Equity markets around the globe ripped higher in response to Friday’s US non-farm payroll report. If you watch equity markets to gauge the true state of the global economy, it’s like listening to Gomer Pyle to understand physics.
If you want to understand physics, listen to Stephen Hawking. If you want to understand the true state of the economy and the current level of stability in financial markets, listen to the smart markets, fixed income and currencies.
People love the monthly US jobs reports. Rick Santelli yells about how the jobs numbers are never good enough and Steve Liseman gets so lathered up he looks like Pee Wee Herman after an afternoon at the movies. The monthly labor reports are important and sometimes carry a lot of monetary policy significance. The problem comes when investors and pundits over-emphasize one report to the exclusion of all the other relevant information.
One jobs report in June has absolutely zero impact on whether the Fed will hike rates or not. Investors tend to run from one headline number to the next headline number with the belief that the last economic report was the “most critical of all-time.” It’s easy to fall into the trap of being the cat chasing a laser pointer. It’s really fun if you’re the guy holding the laser pointer, it’s no fun and downright unprofitable to be the cat.
The non-farm payroll headline number “smashed” expectations. First, expectations are forecasts and forecasts as we know are as accurate as Uncle Benny playing darts after 5 Irish Car bombs. So “smashing” numbers that are always wrong anyway isn’t really an accomplishment. Second, the headline number doesn’t mean squat, the devil really is in the details.
Where the Devil Lives
First off, April and May’s reports were both revised and it turns out that the US economy actually lost 6K jobs in May rather than gaining job positions. This is the first time the US economy has lost jobs during the month of May, since 2009.
The headline number also can’t tell you about the quality of jobs being added. We are only adding minimum wage jobs, which is making it difficult for the US to get a decent lift on wage growth. Wage growth is how people buy cars, computers and services that help our economy growth. More jobs are absolutely good. But we need an increase in jobs and an increase in wages before we’ll see a substantial lift in the US economy.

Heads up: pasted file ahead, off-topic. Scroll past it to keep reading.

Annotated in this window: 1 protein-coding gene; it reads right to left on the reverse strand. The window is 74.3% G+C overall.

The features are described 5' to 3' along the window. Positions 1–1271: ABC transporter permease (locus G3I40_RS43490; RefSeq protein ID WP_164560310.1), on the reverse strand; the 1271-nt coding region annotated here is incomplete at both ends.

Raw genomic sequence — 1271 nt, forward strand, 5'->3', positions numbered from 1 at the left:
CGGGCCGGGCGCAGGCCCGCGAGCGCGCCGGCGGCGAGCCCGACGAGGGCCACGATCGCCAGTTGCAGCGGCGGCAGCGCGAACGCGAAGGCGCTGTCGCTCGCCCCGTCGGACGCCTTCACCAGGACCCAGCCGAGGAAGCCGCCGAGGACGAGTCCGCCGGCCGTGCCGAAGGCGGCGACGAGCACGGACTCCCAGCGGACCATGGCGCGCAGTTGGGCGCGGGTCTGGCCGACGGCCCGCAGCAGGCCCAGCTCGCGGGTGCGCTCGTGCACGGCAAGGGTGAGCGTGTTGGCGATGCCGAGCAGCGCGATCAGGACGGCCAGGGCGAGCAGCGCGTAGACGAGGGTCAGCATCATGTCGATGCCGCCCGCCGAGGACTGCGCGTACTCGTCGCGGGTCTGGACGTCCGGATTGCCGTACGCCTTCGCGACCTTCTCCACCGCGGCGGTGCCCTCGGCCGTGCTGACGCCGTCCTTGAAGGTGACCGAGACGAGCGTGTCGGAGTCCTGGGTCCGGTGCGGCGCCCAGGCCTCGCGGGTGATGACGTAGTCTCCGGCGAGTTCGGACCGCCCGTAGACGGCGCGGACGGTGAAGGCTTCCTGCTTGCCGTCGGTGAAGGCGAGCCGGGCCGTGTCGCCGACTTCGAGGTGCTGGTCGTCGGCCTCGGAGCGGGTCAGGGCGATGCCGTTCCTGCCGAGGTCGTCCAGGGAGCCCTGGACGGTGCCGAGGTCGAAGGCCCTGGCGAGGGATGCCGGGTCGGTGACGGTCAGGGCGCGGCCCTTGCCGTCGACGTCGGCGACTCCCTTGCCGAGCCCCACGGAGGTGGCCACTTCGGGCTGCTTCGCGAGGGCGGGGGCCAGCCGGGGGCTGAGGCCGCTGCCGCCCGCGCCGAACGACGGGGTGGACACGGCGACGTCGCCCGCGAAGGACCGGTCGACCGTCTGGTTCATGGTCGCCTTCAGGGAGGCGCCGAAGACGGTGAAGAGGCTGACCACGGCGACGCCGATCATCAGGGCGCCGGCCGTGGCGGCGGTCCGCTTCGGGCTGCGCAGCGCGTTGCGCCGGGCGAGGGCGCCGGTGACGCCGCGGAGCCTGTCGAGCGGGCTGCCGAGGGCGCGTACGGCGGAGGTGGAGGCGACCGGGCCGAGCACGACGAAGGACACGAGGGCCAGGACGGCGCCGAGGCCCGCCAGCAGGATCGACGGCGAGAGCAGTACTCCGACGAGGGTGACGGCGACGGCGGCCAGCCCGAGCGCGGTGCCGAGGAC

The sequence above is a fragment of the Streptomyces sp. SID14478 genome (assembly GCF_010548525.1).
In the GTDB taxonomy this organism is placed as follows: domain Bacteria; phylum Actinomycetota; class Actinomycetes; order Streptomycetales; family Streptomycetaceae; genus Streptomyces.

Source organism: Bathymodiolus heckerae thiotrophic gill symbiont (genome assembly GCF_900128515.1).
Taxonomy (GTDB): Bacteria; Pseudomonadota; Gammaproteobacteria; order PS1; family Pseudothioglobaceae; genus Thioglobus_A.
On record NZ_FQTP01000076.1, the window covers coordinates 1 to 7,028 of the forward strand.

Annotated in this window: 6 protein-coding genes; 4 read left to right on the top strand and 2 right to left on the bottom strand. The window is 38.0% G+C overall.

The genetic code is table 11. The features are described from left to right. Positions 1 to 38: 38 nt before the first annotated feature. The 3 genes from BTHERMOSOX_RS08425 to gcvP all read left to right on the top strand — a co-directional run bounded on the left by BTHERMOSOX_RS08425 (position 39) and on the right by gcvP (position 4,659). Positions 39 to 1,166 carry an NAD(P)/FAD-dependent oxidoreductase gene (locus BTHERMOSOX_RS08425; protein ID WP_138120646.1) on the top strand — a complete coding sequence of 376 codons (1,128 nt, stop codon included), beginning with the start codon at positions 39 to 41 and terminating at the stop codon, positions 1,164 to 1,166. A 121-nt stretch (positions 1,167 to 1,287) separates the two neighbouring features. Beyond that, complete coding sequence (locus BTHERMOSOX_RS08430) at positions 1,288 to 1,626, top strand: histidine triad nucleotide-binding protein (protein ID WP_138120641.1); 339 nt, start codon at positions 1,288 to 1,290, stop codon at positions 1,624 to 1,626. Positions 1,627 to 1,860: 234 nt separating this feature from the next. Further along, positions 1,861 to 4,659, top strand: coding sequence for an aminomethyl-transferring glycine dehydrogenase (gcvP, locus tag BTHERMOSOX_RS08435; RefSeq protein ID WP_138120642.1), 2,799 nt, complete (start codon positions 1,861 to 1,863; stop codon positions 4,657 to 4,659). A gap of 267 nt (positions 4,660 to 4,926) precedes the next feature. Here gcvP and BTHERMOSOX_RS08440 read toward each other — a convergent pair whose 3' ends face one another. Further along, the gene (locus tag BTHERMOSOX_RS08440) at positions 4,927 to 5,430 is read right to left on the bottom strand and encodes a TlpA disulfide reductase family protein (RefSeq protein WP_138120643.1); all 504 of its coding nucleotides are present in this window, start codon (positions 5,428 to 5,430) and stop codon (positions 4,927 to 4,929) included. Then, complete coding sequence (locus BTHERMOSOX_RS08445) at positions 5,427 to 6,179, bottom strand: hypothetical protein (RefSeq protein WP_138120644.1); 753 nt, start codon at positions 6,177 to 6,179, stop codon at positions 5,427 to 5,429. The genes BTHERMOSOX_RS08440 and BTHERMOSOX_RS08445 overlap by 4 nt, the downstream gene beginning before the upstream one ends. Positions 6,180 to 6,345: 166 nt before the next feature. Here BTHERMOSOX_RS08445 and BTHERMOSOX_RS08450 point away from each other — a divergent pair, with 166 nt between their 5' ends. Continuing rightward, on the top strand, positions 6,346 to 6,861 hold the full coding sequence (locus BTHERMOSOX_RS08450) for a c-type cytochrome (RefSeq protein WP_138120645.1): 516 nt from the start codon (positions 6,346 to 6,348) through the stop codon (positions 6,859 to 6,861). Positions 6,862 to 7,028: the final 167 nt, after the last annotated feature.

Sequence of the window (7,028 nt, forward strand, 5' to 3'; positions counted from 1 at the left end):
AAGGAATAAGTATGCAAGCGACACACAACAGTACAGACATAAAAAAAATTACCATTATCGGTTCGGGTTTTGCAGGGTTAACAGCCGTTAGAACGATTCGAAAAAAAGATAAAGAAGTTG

We also lost construction jobs for the first time since 2010. This is the kind of information that gets overlooked but can sometimes be the canary in the coal mine. I have no idea if it’s a canary or not, but anything labor-related that is occurring for the first time in 6 years, certainly has my attention.
I can hear you now. “Calm down, Landon, it’s all good. Both the Atlanta Fed and the New York Fed’s forecast for Q2 GDP is registering at 2.4% and 2.1% respectively. That’s an acceleration from Q1 growth of 1.1%. The S&P is simply pricing in the fact that US growth is accelerating.”
If you think Uncle Benny’s dart game is all over the place, you should check out the Fed’s track record for forecasting GDP. I prefer current economic data over forecasts that have no possible chance of being accurate.
Just 24 hours before the NFP report came out, ADP released the private payroll data which showed the weakest annual growth rate in over 3 years.
We also found out last week that factory orders have declined for the 19th month in a row. This has never happened in 60 years! If you think something that hasn’t happened for 6 years has my attention, something that hasn’t happened 60 years has my full and undivided attention.
And the latest service sector reports are pointing to a Q2 GDP growth rate of just 1%.
You don’t need a math tutor to realize that 1.0% is lower than 1.1%. Which means that US growth, which was already as malnourished as a Paris runway model, is getting even weaker. But it's not just economic reports, the markets are telling us the same thing about US growth, only in real-time.
The Bedeviled Markets